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Home Reviews Cinema reviews Tron: Legacy
Tron: Legacy Print E-mail
Written by Ivan Radford   
Monday, 13 December 2010 16:36
Director: Joe Kosinski
Cast: Jeff Bridges, Garrett Hedlund, Olivia Wilde, Michael Sheen
Certificate: 12A

Ground-breaking is a word that gets thrown around like a frisbee these days. This sequel to Disney's 1982 effects-smashing Tron looks impressive enough to claim such a grand moniker, but it's duller than dunking a Digestive in a cup of lukewarm tea. Yes, it's shiny and yes, it's blue but the most accurate adjective here is soggy. If we're keeping with the biscuit analogies, that is.

Custard Creams wish they were as technologically advanced as Joseph Kosinski's sandwich of 3D, no plot, and more 3D. Years after Kevin Flynn (Bridges) disappeared from the real world into shiny blue virtual world, his son Sam (Hedlund - called Sam because he's basically playing Sam Worthington) gets sucked into The Grid. Given a light disc and kitted out by white lycra-sporting Sirens, he's a Bourbon Cream in a sea of Jammie Dodgers. The king of the Jammie Dodgers? Jeff Bridges' CGI clone. He's the Garibaldi of the piece - pretty distinguished at a distance, but look closely enough and you spot all the dead pixels.

The Bourbon takes on the Dodgers with Light Cycles for the first part of the piece, and the chase sequences genuinely burn your retinas in a way not seen since 2008's Speed Racer, a psychotropic marijuana cookie if ever there was one. But Tron's excitement never quite heats up enough to melt the Bourbon's squidgy filling, mainly because first-time director Joe Kosinski has everything set to slow-mo. If half the action was sped up by 50%, you'd be hooked like a kid on Oreos.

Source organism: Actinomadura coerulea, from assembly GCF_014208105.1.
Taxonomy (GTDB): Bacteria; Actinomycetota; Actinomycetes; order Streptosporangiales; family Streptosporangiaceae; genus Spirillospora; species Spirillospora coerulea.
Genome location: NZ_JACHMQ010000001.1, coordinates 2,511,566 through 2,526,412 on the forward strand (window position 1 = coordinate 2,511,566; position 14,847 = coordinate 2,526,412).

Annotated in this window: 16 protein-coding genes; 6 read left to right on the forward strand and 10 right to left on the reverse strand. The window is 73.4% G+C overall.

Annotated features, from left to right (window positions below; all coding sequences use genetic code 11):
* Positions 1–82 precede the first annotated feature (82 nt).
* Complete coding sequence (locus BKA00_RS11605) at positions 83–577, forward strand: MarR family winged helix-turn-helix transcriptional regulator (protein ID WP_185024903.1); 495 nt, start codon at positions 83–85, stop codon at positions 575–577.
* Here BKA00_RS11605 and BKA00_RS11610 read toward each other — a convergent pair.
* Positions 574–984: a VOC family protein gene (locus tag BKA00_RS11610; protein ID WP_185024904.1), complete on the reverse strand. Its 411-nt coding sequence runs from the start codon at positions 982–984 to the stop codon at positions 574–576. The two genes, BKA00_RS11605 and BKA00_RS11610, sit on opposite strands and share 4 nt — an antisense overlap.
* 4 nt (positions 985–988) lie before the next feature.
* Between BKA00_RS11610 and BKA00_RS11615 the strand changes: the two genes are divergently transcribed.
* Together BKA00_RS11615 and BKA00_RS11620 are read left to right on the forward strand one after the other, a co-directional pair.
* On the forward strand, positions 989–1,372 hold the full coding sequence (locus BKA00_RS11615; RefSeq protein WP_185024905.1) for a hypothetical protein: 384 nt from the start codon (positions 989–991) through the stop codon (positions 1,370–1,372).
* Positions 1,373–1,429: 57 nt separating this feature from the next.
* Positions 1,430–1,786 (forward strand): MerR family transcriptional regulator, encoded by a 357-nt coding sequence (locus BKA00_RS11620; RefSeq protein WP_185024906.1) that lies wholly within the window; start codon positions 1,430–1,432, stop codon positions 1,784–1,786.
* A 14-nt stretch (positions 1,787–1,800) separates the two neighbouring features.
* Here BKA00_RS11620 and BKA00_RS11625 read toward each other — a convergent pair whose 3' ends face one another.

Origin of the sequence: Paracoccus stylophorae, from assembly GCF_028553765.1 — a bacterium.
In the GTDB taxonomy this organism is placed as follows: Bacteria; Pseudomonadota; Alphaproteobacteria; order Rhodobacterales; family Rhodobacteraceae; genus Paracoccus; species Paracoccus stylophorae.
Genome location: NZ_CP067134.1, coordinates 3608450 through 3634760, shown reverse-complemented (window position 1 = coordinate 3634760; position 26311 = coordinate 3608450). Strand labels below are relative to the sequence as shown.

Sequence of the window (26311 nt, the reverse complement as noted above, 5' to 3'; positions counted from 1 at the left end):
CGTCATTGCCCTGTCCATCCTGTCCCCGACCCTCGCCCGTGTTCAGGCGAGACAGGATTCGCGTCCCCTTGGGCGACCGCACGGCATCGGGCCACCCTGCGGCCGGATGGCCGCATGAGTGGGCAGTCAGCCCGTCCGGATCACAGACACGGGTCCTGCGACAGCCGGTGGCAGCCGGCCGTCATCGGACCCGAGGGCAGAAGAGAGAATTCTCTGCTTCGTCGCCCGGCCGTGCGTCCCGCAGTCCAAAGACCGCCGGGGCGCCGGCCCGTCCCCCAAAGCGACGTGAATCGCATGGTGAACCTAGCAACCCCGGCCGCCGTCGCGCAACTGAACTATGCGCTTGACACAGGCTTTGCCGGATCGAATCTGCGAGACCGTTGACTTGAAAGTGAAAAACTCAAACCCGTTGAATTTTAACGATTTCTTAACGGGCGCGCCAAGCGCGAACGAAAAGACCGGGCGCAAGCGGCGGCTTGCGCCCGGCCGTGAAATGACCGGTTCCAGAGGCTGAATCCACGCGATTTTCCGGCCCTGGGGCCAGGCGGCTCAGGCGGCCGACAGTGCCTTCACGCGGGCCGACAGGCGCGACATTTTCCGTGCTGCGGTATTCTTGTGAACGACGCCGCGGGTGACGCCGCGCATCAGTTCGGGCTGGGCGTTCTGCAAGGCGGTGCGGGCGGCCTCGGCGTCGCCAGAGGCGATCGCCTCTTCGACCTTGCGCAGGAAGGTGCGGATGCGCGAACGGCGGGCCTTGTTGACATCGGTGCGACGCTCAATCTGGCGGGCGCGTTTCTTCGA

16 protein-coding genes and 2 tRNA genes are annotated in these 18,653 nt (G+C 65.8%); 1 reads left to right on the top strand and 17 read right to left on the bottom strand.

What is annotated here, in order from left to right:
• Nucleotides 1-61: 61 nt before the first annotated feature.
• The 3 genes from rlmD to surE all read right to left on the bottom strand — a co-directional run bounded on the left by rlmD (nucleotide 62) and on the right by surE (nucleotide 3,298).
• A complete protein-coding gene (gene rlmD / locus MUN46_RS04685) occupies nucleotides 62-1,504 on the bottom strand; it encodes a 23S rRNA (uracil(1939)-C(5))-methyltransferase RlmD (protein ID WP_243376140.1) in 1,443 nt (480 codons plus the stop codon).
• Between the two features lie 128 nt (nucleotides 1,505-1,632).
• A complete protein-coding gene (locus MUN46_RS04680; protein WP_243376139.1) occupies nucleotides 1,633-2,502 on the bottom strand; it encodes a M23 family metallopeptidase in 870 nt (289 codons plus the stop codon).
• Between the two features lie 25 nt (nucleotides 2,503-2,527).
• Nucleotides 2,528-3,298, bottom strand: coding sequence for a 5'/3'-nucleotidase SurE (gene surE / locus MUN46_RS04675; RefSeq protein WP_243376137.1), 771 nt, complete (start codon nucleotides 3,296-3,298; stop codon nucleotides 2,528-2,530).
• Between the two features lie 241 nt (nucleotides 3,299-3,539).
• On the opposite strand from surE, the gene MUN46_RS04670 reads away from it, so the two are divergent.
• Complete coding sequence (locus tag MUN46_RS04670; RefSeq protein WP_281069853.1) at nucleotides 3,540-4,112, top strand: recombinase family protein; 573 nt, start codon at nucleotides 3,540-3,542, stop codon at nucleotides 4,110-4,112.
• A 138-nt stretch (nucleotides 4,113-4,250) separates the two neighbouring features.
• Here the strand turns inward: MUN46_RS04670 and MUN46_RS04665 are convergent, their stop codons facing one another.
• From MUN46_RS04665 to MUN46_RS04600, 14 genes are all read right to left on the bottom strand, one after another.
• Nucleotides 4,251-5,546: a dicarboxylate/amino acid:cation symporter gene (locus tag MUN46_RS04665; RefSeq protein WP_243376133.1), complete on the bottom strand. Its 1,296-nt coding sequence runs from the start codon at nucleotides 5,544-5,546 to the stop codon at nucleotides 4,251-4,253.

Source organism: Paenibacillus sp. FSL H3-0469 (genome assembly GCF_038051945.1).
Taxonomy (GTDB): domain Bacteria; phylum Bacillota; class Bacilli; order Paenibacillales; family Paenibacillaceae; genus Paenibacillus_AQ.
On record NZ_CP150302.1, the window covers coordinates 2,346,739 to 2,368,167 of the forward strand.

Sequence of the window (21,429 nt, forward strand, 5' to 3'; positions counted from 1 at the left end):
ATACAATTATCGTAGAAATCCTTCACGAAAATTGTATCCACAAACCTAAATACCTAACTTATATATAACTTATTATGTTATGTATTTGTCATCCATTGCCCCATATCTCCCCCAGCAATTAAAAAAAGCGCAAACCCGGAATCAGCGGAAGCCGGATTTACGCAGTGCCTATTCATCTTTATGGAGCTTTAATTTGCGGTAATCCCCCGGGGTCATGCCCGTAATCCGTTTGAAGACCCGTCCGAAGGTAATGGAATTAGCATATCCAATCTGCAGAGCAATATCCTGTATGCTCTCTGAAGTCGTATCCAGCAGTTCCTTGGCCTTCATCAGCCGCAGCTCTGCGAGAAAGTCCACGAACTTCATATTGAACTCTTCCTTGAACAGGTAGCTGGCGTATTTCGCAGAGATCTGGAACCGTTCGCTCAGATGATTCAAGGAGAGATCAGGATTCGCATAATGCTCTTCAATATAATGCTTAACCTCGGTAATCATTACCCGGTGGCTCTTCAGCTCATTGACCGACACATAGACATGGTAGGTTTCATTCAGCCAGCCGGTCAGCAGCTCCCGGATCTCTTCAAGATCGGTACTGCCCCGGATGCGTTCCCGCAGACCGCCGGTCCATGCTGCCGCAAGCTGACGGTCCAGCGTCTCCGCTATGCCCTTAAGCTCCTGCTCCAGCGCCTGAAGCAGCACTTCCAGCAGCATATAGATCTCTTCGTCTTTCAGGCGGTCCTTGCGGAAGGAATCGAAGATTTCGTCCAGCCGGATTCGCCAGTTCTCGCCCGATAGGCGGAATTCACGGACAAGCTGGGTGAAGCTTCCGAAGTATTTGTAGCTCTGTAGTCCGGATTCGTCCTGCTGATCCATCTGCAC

Then there's the screenplay. A frazzled burnt-out husk of an idea, it's a flimsy as a Rich Tea and riddled with holes. Long conversations use vague terms but never soak up much substance. Characters turn up (hello Michael Sheen) to perform pointless plot functions, but aren't programmed to have any more depth that that. At one point we even take time out towards the climax to sit on a slow train ride for 10 minutes. It's like viewing The Matrix in code but being forced to stare at a Malted Milk. Presuming one of those malted milks looks a lot like David Bowie.

At least we have Jeff Bridges and Olivia Wilde on board. Chocolate Hobnobs dream of being as sexy as Quorra (Wilde), Sam's sidekick who defines superb costume design. And The Dude is as commanding a presence as ever - the Ginger Nut of the whole barrel. It's just a shame his barrel is loaded with those crappy coconut-flavoured Nice biscuits instead of good old chunky shortbread. And no matter how much Daft Punk you play loudly over the top, Nice biscuits ain't ever going to taste of anything other than Nice biscuits.

Of course, in blockbuster land, nobody cares what biscuits they're baking, as long as they sell. Kosinski has crafted a detailed wafer of an idea that screams out love and attention - it's the prettiest biscuit you'll ever see in your whole life - but Lost writers Edward Kitsis and Adam Horowitz have dumped a lump of dough on top that smothers it completely. Instead, we're left with a half-risen finger of a film, that wants to be an exceedingly good Jaffa Cake but is closer to those pink wafer things you get in variety packs. And no-one knows what they're called.


It could have been as mind-blowing as Inception, but Tron: Legacy winds up as this year's Avatar. Blue, shiny, and ultimately shallow. Crumbs.


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  • 1982
  • avatar
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  • bruce boxleitner
  • cgi clone
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  • custard cream
  • daft punk